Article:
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October 18, 2022
R. Clarke Speaks

How Does Inheritance Factor Into Asset Division After a Divorce in North Carolina?

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About Asset Division in North Carolina

If you are getting divorced in North Carolina, you may have questions regarding who has the right to claim an inheritance. Does your spouse have the legal right to claim a share of inheritance that was left to you? Can you claim inheritance that was left to your spouse? Here, our North Carolina divorce lawyers explain how inheritance is divided after a divorce in our state.

The Big Question: Is the Inheritance a Marital Asset?

North Carolina is an equitable distribution jurisdiction (North Carolina General Statutes § 50-20). Under state law, marital property is split up in an equitable manner, and equal is often assumed to be equitable. However, each spouse will retain their ‘non-marital assets’. Assets that are held separately from the marriage will not be divided in a divorce.

In determining how property will be divided, the first question you must ask yourself is whether or not the property a marital asset? In North Carolina, inheritance is generally not a marital asset. This means that inheritance — even if the gift was bequeathed during the marriage — can avoid the asset division process. A spouse who has received inheritance may be able to keep all of it as an individual asset.

Asset Division and Inheritance: There are Major Exceptions

While inheritance is generally assumed to be a non-marital asset, there are some major exceptions to that rule. First, there may be questions over whether or not the inheritance was actually left to the ‘couple’ as opposed to being left to an individual. An inheritance that was bequeathed to the marriage as a whole will likely be deemed a marital asset. That means that it will be subject to the state’s equitable distribution rules.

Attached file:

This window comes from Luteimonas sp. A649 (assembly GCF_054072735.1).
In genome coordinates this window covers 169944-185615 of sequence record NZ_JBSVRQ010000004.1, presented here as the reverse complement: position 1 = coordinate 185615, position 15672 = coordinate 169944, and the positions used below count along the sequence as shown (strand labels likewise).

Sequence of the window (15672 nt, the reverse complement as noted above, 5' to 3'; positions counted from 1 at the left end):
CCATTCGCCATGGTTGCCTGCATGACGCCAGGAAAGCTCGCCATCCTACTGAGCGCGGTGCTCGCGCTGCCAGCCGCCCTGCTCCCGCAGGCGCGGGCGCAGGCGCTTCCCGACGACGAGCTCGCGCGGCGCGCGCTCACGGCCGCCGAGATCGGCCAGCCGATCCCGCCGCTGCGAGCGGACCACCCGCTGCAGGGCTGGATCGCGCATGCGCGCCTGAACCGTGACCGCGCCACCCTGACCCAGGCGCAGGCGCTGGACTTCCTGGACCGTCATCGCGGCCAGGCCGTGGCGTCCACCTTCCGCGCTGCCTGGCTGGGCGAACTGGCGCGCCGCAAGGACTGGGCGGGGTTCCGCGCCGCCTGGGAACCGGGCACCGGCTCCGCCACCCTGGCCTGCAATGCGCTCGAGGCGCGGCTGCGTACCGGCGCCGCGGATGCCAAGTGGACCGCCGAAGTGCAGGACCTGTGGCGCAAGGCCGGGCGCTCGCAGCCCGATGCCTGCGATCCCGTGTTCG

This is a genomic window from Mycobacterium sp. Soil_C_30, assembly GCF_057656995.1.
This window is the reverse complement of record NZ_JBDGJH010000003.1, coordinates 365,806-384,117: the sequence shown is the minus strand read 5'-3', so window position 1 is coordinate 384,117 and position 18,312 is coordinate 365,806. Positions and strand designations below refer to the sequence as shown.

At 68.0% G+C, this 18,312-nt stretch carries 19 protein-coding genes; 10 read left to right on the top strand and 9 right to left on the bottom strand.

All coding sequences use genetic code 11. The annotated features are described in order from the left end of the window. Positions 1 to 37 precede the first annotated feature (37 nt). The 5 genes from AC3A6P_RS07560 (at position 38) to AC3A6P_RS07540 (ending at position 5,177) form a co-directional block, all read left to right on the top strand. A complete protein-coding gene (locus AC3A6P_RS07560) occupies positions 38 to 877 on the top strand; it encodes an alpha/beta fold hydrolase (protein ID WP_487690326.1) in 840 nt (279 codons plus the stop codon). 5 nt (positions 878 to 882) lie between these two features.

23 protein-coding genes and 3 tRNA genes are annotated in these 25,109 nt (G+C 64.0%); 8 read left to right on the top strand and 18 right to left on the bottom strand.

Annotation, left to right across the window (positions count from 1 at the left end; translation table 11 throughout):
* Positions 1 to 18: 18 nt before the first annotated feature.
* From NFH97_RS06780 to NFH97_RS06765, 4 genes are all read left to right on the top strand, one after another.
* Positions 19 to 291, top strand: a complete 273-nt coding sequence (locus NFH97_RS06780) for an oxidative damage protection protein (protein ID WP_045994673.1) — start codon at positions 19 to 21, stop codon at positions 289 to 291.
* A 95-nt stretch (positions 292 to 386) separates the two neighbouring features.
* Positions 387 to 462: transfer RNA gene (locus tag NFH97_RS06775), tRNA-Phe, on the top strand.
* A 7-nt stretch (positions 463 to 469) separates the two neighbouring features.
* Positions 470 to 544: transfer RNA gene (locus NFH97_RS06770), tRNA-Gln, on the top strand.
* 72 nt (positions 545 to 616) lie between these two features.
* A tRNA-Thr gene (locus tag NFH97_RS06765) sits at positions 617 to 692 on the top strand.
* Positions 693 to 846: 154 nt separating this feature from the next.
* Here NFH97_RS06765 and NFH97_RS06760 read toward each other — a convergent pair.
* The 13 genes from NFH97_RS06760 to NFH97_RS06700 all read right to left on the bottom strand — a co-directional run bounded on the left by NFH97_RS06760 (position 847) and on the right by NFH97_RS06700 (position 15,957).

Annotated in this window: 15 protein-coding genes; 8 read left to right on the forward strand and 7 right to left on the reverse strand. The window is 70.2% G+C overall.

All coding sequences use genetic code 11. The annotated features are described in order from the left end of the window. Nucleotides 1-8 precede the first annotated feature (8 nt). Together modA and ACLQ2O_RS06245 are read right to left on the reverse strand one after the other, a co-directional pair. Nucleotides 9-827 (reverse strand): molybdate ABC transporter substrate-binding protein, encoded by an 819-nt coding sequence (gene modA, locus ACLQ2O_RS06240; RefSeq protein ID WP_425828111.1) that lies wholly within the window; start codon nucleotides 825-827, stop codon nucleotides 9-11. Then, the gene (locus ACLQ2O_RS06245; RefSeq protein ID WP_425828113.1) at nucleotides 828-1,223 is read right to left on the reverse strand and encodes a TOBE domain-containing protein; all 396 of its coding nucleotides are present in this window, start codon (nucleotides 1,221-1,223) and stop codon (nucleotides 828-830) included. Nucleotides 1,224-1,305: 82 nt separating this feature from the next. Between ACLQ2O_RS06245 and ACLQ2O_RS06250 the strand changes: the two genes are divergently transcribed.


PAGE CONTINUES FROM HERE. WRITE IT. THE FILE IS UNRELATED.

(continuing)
In addition to that exception, inheritance can ‘transmute’ from a non-marital asset to a marital asset based on the actions of the receiving spouse. For example, if one spouse receives $20,000 in inheritance individually, and then they deposit that money into a joint account and commingle the funds, that inheritance may become marital property. To keep inheritance from being divided in divorce, it should clearly be kept separately.

The Bottom Line: Inheritance is Often Non Marital Property, But Actions Matter

Dealing with inheritance and divorce can be complex and confusing. While North Carolina law allows a person to keep their inheritance as individual property, inheritance can become marital property if proactive measures are not taken to ensure that the inheritance is kept separately. It is strongly recommended that you consult with an experienced North Carolina asset division lawyer immediately if you:

  • Are going through a divorce
  • You want to protect your inheritance
  • You believe that you have a legal right to claim a share of your spouse’s inheritance

Contact Our North Carolina Divorce Attorneys Today

At Speaks Law Firm, PC Family Law Division, our North Carolina divorce lawyers have extensive experience handling the full range of family law issues, including complex property division cases. If you are going through a divorce and you have questions about inheritance, we are here to help. For a private divorce consultation, please contact our Wilmington, NC law office today.

© Copyrights 2023. Speaks Law Firm, PC Family Law Division. All Rights Reserved.
The information in this blog post (“post”) is provided for general informational purposes only and may not reflect the current law in your jurisdiction. No information in this post should be construed as legal advice from the individual author or the law firm, nor is it intended to be a substitute for legal counsel on any subject matter. No reader of this post should act or refrain from acting based on any information included in or accessible through this post without seeking the appropriate legal or other professional advice on the particular facts and circumstances at issue from a lawyer licensed in the recipient’s state, country, or other appropriate licensing jurisdiction.

Speaks Law Firm, PC Family Law Division
300 N. 3rd St. Suite 310
Wilmington, NC 28401

(910) 769-7339https://speaksfamilylaw.com/

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